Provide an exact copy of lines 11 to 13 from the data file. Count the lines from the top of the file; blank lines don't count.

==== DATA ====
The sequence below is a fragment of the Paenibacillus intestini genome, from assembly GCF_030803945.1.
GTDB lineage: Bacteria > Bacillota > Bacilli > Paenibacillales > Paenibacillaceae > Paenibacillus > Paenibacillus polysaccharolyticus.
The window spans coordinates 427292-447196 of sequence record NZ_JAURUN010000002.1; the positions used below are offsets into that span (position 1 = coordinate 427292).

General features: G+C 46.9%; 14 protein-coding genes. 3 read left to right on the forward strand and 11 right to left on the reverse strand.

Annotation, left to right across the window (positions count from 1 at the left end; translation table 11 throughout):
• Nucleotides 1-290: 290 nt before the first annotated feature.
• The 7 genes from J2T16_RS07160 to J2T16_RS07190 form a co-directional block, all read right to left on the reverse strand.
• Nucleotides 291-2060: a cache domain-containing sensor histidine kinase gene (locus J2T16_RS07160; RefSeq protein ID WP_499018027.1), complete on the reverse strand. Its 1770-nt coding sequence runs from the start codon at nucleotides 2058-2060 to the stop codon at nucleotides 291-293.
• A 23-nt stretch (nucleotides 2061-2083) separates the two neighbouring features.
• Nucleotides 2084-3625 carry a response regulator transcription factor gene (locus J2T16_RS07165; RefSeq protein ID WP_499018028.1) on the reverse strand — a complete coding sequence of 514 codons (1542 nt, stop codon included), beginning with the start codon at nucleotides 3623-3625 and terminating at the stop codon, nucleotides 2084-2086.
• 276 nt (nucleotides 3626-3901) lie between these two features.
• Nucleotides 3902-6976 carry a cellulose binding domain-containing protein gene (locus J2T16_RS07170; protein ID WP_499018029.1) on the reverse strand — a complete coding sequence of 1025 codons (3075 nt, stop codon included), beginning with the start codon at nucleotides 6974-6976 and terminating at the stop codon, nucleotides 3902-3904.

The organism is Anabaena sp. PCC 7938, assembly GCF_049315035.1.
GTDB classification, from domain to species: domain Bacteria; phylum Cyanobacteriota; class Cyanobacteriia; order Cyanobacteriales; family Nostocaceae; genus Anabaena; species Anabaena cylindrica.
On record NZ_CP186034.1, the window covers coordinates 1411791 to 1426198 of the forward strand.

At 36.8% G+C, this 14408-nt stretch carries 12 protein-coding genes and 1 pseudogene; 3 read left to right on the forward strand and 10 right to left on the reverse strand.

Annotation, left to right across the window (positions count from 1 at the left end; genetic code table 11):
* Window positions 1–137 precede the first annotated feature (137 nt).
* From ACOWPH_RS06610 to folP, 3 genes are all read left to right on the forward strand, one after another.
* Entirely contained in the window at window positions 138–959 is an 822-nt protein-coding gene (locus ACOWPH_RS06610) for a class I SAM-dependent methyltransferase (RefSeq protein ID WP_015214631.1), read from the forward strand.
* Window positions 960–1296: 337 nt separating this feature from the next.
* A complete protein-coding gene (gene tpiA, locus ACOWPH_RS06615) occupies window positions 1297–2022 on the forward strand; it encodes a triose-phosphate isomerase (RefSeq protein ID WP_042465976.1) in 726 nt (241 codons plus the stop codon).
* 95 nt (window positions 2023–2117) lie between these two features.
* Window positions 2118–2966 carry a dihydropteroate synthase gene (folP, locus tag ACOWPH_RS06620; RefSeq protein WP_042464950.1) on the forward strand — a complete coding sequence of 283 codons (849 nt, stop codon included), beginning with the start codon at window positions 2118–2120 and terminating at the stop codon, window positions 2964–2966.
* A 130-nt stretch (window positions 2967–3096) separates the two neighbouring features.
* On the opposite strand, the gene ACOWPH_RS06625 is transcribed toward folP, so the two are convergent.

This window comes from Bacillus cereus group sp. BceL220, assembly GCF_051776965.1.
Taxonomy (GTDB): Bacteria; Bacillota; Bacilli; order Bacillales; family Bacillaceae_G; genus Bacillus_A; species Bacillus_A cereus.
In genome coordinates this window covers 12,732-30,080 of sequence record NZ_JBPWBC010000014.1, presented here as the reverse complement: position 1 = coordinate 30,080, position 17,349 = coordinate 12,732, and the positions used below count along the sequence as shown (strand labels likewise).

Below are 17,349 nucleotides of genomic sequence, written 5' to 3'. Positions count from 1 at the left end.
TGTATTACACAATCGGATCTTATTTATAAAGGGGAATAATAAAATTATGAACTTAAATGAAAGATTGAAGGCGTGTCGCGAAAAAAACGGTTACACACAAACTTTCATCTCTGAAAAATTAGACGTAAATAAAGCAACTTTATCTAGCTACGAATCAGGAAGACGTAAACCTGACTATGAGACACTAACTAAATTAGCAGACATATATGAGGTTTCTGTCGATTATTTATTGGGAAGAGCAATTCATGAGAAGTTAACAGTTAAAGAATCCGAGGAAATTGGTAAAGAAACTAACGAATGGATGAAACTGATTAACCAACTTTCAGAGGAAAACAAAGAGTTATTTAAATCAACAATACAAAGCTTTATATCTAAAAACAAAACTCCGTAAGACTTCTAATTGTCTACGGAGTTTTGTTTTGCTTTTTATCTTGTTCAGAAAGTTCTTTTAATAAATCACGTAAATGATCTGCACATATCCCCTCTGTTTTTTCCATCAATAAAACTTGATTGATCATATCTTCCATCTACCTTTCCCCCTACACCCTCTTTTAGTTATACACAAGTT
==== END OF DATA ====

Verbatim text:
• 276 nt (nucleotides 3626-3901) lie between these two features.
• Nucleotides 3902-6976 carry a cellulose binding domain-containing protein gene (locus J2T16_RS07170; protein ID WP_499018029.1) on the reverse strand — a complete coding sequence of 1025 codons (3075 nt, stop codon included), beginning with the start codon at nucleotides 6974-6976 and terminating at the stop codon, nucleotides 3902-3904.

The organism is Anabaena sp. PCC 7938, assembly GCF_049315035.1.